individual emails to the people we did know.
Q: What did you call these mass emails back then?
It wasn’t called spam. It was just unsolicited email.
Q: How do you know for sure that you sent the first spam?
Arpanet in its early development was mostly for research, not
productivity. Everything that went on back in those days was all kept
online, and there is readily available information that proves it.
Q: How do you feel about your title, The Father of Spam?
It’s been a lot of fun. I say to people, ”Don’t make me mad. I’m one of
the original spammers!” People always introduce me as the Father of
Spam. I never bring it up, but other people do.
Continue on to find out how people react to Thuerk when they find out who he is, and whether or not he would do it all over again.
Q: How do people react when they find out who you are?
You never really know what the reaction will be. Some people just ask,
”Did you really do that?” Other people want a picture or an autograph
— that kind of stuff. I only get a little bit of negative reaction and
mostly I just read it in emails or on Web sites. I never really get a
negative personal reaction.
Q: What do you think about spam today? Is it the plague of the
Internet or a valid marketing tool?
It’s a nuisance. It’s like the advertising you get in the mail at home.
The only difference is the government hasn’t taxed it yet or tried to
put a fee on it.
The public has grouped all kinds of email into the spam category…
Specifically, spam is just unsolicited email. There is a difference
between stuff that jumps up at you on Web site and spam… Spammers and
phishers sure are creating a bad name for spam. There is all kinds of
garbage being sent out. They are mass mailing just because they can.
Q: How much spam do you get?
I hardly get any spam at all. I don’t count the junk email I get. I get
a lot of that everyday. I don’t get spam daily, though… I never fill
out any personal information on Web sites because it all goes into some
kind of marketing database.
Q: How does it make you feel that some people have stopped using
email or don’t use it as much because of the amount of spam they’re
That’s OK. I’m also restricted in my use. I think about it before I send
anything and before I use the Web.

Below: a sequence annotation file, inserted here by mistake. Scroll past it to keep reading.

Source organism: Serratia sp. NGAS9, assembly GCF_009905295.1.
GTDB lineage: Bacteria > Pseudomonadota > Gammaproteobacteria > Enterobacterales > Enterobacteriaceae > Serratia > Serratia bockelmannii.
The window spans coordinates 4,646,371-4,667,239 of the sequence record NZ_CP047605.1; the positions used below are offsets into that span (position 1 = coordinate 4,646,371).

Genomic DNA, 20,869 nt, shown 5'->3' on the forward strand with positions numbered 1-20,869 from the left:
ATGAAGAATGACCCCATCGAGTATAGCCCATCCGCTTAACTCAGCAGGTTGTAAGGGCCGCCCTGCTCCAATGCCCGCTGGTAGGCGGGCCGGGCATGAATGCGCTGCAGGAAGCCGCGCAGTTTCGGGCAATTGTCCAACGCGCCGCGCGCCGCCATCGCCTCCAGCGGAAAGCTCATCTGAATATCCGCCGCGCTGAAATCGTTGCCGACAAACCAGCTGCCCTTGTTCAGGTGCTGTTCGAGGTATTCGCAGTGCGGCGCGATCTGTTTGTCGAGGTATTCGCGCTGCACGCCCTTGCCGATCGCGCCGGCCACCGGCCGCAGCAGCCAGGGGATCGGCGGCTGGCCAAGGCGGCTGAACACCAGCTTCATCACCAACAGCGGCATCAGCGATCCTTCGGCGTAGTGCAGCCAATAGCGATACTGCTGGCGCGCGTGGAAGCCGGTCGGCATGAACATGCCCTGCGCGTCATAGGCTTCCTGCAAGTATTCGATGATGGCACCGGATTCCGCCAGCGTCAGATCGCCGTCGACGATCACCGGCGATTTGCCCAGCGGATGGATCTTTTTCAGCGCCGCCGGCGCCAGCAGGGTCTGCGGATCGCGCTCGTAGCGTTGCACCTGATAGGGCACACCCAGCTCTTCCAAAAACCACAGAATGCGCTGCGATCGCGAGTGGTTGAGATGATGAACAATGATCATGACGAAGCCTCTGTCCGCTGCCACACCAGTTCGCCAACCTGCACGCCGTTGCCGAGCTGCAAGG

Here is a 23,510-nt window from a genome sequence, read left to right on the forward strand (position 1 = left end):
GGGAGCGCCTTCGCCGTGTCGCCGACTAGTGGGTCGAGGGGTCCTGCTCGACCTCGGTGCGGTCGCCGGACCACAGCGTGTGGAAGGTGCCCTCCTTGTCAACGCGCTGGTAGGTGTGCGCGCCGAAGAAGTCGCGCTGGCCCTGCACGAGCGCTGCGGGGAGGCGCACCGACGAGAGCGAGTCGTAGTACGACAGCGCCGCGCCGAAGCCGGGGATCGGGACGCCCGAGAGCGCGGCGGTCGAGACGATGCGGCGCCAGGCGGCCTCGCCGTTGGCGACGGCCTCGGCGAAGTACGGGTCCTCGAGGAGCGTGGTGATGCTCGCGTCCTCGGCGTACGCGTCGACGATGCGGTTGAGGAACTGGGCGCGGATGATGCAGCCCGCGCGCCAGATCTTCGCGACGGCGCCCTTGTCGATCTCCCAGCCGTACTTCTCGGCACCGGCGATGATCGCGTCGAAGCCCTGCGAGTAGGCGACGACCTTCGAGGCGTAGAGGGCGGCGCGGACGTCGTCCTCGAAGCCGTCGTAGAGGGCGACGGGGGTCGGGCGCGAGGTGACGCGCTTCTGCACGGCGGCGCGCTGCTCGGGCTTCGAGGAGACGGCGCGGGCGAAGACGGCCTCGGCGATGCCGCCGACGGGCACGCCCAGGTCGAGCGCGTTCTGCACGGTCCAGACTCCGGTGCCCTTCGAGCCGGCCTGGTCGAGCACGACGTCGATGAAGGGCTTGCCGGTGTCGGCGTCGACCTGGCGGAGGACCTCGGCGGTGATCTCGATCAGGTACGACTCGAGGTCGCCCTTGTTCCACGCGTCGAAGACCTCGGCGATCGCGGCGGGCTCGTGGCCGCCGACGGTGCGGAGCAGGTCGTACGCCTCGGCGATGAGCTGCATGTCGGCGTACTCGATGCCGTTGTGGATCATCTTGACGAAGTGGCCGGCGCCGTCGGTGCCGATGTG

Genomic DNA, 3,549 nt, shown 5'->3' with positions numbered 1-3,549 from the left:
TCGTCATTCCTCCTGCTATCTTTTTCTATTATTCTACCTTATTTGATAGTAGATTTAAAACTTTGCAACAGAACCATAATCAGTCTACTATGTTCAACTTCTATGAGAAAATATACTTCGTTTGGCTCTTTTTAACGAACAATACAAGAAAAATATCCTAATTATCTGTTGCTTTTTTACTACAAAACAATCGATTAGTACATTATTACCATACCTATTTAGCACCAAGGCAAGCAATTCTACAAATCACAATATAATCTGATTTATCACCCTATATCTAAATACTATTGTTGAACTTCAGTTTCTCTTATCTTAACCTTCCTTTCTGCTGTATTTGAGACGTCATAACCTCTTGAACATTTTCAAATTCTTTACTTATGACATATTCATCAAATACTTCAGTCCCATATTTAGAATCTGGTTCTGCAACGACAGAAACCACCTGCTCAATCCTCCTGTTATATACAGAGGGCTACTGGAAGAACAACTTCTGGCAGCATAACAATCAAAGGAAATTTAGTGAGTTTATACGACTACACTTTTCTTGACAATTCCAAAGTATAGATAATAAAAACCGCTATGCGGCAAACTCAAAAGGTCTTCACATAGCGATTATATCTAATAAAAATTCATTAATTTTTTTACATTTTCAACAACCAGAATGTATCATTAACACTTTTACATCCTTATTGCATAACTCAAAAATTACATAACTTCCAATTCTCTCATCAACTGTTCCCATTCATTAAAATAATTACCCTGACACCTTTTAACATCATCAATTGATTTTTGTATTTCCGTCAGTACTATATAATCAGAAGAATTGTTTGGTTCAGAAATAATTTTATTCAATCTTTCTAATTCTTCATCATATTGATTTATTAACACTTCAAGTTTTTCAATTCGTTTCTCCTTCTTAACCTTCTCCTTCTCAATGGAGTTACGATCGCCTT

Q: Do you still send spam?
Yes. I have a couple of distribution lists… one for tech news and a
larger list for jokes and non-computer news. I send emails to these
groups of people, but not to anyone that I don’t know. These are groups
of people that expect to get it from me.
Q: What should be done to curb the amount of spam being sent
I don’t expect it to go away soon. I expect the government to figure out
a way to tax it. That is inevitable… Unless they find a technological
way to limit the amount of email, they will have to tax it. Once they
tax it, they will have control and will be able to regulate it.
Q: Do you think the CAN-Spam Act is effective?
I don’t know if it will do what they say it will do. I haven’t studied
it… but what happens with government stuff is that it gets too
confusing and overburdening. It becomes its own guerilla.
Q: Do you ever think about the fact that laws have been created to curb
spam, and that battling spam has grown into its own industry?
One guy I work with came up to me to thank me because his daughter got a
job [fighting spam] because of me. Stopping spam isn’t that much
different than stopping the security problems like worms and viruses.
It’s all related.
Q: Do you feel guilty for sending the first spam?
I never feel guilty. Someone would have done it… I am kind of like the
Wright brothers, flying the first airplane. It was a long time before
people took a commercial flight. I sent out the first mass email in 1978
and it wasn’t until 10 or 15 years later that people realized they can
send advertising over email for cheap.
Q: Would you do it all over again then?
Sure. The biggest complaint was not about the notification. It was that
the distribution list went into the body of the email, so you saw half
of the names in the actual email. All we had to do to do it smarter was
to make up a list of smaller distribution lists. It was efficient and
quick, and it was cheap.